libTriton  version 0.4 build 1351
SMT simplification passes

Table of Contents

[internal] All information about the SMT simplification passes.

Description


Triton allows you to optimize your AST (See: AST Representations) just before the assignment to a register, a memory or a volatile symbolic expression.

The record of a simplification pass is really straightforward. You have to record your simplification callback using the triton::API::addCallback() function. Your simplification callback must takes as unique parameter a pointer of triton::ast::AbstractNode and returns a pointer of triton::ast::AbstractNode. Then, your callback will be called before every symbolic assignment. Note that you can record several simplification callbacks or remove a specific callback using the triton::API::removeCallback() function.

Simplification via Triton's rules


Below, a little example which replaces all \( A \oplus A \rightarrow A = 0\).

// Rule: if (bvxor x x) -> (_ bv0 x_size)
if (node->getKind() == triton::ast::BVXOR_NODE) {
if (*(node->getChilds()[0]) == *(node->getChilds()[1]))
return triton::ast::bv(0, node->getBitvectorSize());
}
return node;
}
int main(int ac, const char *av[]) {
...
// Record a simplification callback
api.addCallback(xor_simplification);
...
}

Another example (this time in Python) which replaces a node with this rule \( ((A \land \lnot{B}) \lor (\lnot{A} \land B)) \rightarrow (A \oplus B) \).

1 # Rule: if ((a & ~b) | (~a & b)) -> (a ^ b)
2 def xor_bitwise(node):
3 
4  def getNot(node):
5  a = node.getChilds()[0]
6  b = node.getChilds()[1]
7  if a.getKind() == AST_NODE.BVNOT and b.getKind() != AST_NODE.BVNOT:
8  return a
9  if b.getKind() == AST_NODE.BVNOT and a.getKind() != AST_NODE.BVNOT:
10  return b
11  return None
12 
13  def getNonNot(node):
14  a = node.getChilds()[0]
15  b = node.getChilds()[1]
16  if a.getKind() != AST_NODE.BVNOT and b.getKind() == AST_NODE.BVNOT:
17  return a
18  if b.getKind() != AST_NODE.BVNOT and a.getKind() == AST_NODE.BVNOT:
19  return b
20  return None
21 
22  if node.getKind() == AST_NODE.BVOR:
23  c1 = node.getChilds()[0]
24  c2 = node.getChilds()[1]
25  if c1.getKind() == AST_NODE.BVAND and c2.getKind() == AST_NODE.BVAND:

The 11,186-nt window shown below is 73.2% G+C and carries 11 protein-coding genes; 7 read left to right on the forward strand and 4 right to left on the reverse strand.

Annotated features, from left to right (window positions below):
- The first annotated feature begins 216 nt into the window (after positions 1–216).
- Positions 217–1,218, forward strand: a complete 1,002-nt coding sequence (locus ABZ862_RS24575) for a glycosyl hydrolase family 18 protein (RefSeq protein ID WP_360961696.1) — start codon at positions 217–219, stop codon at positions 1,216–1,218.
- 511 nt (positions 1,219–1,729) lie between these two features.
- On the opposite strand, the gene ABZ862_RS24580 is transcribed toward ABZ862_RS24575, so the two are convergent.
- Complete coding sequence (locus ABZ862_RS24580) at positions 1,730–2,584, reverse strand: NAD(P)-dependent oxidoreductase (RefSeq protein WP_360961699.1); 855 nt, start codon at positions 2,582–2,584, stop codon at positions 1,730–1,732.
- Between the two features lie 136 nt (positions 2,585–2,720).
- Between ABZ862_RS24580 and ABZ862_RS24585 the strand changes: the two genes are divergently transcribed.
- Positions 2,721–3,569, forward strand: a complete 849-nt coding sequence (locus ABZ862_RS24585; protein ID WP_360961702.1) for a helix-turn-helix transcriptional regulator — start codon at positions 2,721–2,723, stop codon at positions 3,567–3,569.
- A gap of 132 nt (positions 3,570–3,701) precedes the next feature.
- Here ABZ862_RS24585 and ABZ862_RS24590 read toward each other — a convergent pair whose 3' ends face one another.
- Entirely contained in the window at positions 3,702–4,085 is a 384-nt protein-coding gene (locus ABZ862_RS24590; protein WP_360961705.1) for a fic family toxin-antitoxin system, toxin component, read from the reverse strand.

26  c1_not = getNot(c1)
27  c2_not = getNot(c2)
28  c1_nonNot = getNonNot(c1)
29  c2_nonNot = getNonNot(c2)
30  if c1_not == ~c2_nonNot and c2_not == ~c1_nonNot:
31  return c1_nonNot ^ c2_nonNot
32  return node
33 
34 
35 if __name__ == "__main__":
36 
37  # Set arch to init engines
38  setArchitecture(ARCH.X86_64)
39 
40  # Record simplifications
41  addCallback(xor_bitwise, SYMBOLIC_SIMPLIFICATION)
42 
43  a = bv(1, 8)
44  b = bv(2, 8)
45  c = (~b & a) | (~a & b)
46  print 'Expr: ', c
47  c = simplify(c)
48  print 'Simp: ', c

Simplification via Z3


As Triton is able to convert a Triton's AST to a Z3's AST and vice versa, you can benefit to the power of Z3 to simplify your expression, then, come back to a Triton's AST and apply your own rules.

1 >>> var = newSymbolicVariable(8)
2 >>> a = variable(var)
3 >>> b = bv(0x38, 8)
4 >>> c = bv(0xde, 8)
5 >>> d = bv(0x4f, 8)
6 >>> e = a * ((b & c) | d)
7 
8 >>> print e
9 (bvmul SymVar_0 (bvor (bvand (_ bv56 8) (_ bv222 8)) (_ bv79 8)))
10 
11 >>> usingZ3 = True
12 >>> f = simplify(e, usingZ3)
13 >>> print f
14 (bvmul (_ bv95 8) SymVar_0)

Note that applying a SMT simplification doesn't means that your expression will be more readable by an humain. For example, if we perform a simplification of a bitwise operation (as described in the previous section), the new expression is not really useful for an humain.

1 >>> a = variable(var)
2 >>> b = bv(2, 8)
3 >>> c = (~b & a) | (~a & b) # a ^ b
4 
5 >>> print c
6 (bvor (bvand (bvnot (_ bv2 8)) SymVar_0) (bvand (bvnot SymVar_0) (_ bv2 8)))
7 
8 >>> d = simplify(c, True)
9 >>> print d
10 (concat ((_ extract 7 2) SymVar_0) (bvnot ((_ extract 1 1) SymVar_0)) ((_ extract 0 0) SymVar_0))

As you can see, Z3 tries to apply a bit-to-bit simplification. That's why, Triton allows you to deal with both, Z3's simplification passes and your own rules.